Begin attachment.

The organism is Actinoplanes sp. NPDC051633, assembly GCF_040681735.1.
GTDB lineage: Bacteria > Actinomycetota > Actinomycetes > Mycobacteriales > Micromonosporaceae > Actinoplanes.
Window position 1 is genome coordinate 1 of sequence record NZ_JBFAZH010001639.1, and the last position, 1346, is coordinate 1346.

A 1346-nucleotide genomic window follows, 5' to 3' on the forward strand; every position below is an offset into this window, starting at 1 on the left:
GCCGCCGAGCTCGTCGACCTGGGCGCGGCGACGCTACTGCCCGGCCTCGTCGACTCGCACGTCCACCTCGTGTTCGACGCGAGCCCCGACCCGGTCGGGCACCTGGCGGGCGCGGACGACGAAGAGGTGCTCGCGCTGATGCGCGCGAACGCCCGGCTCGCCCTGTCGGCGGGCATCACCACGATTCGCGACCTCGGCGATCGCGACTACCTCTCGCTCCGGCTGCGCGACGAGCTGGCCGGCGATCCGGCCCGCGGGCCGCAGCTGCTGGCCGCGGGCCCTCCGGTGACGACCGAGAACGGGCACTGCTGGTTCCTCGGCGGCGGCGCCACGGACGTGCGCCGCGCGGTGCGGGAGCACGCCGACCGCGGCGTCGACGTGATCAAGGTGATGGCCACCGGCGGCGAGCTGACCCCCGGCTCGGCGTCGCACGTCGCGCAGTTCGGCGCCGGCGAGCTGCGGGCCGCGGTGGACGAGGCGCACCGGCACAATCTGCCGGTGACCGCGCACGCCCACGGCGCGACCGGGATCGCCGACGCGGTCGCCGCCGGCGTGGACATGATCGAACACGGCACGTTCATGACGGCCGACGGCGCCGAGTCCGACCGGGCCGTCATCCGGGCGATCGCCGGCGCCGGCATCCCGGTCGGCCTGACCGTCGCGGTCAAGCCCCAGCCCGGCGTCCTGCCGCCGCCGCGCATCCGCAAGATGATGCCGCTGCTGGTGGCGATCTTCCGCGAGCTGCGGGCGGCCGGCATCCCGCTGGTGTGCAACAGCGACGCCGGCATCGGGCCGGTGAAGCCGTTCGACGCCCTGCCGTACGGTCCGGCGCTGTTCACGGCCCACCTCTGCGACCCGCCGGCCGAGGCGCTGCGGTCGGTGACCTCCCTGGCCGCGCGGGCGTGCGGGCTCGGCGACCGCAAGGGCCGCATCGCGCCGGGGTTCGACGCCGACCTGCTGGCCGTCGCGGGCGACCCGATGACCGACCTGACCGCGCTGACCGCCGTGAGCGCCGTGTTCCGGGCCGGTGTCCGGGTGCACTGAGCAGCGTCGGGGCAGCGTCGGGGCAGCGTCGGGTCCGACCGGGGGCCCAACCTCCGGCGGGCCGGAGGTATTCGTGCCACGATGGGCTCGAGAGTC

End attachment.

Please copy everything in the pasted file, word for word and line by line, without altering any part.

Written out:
The organism is Actinoplanes sp. NPDC051633, assembly GCF_040681735.1.
GTDB lineage: Bacteria > Actinomycetota > Actinomycetes > Mycobacteriales > Micromonosporaceae > Actinoplanes.
Window position 1 is genome coordinate 1 of sequence record NZ_JBFAZH010001639.1, and the last position, 1346, is coordinate 1346.

A 1346-nucleotide genomic window follows, 5' to 3' on the forward strand; every position below is an offset into this window, starting at 1 on the left:
GCCGCCGAGCTCGTCGACCTGGGCGCGGCGACGCTACTGCCCGGCCTCGTCGACTCGCACGTCCACCTCGTGTTCGACGCGAGCCCCGACCCGGTCGGGCACCTGGCGGGCGCGGACGACGAAGAGGTGCTCGCGCTGATGCGCGCGAACGCCCGGCTCGCCCTGTCGGCGGGCATCACCACGATTCGCGACCTCGGCGATCGCGACTACCTCTCGCTCCGGCTGCGCGACGAGCTGGCCGGCGATCCGGCCCGCGGGCCGCAGCTGCTGGCCGCGGGCCCTCCGGTGACGACCGAGAACGGGCACTGCTGGTTCCTCGGCGGCGGCGCCACGGACGTGCGCCGCGCGGTGCGGGAGCACGCCGACCGCGGCGTCGACGTGATCAAGGTGATGGCCACCGGCGGCGAGCTGACCCCCGGCTCGGCGTCGCACGTCGCGCAGTTCGGCGCCGGCGAGCTGCGGGCCGCGGTGGACGAGGCGCACCGGCACAATCTGCCGGTGACCGCGCACGCCCACGGCGCGACCGGGATCGCCGACGCGGTCGCCGCCGGCGTGGACATGATCGAACACGGCACGTTCATGACGGCCGACGGCGCCGAGTCCGACCGGGCCGTCATCCGGGCGATCGCCGGCGCCGGCATCCCGGTCGGCCTGACCGTCGCGGTCAAGCCCCAGCCCGGCGTCCTGCCGCCGCCGCGCATCCGCAAGATGATGCCGCTGCTGGTGGCGATCTTCCGCGAGCTGCGGGCGGCCGGCATCCCGCTGGTGTGCAACAGCGACGCCGGCATCGGGCCGGTGAAGCCGTTCGACGCCCTGCCGTACGGTCCGGCGCTGTTCACGGCCCACCTCTGCGACCCGCCGGCCGAGGCGCTGCGGTCGGTGACCTCCCTGGCCGCGCGGGCGTGCGGGCTCGGCGACCGCAAGGGCCGCATCGCGCCGGGGTTCGACGCCGACCTGCTGGCCGTCGCGGGCGACCCGATGACCGACCTGACCGCGCTGACCGCCGTGAGCGCCGTGTTCCGGGCCGGTGTCCGGGTGCACTGAGCAGCGTCGGGGCAGCGTCGGGGCAGCGTCGGGTCCGACCGGGGGCCCAACCTCCGGCGGGCCGGAGGTATTCGTGCCACGATGGGCTCGAGAGTC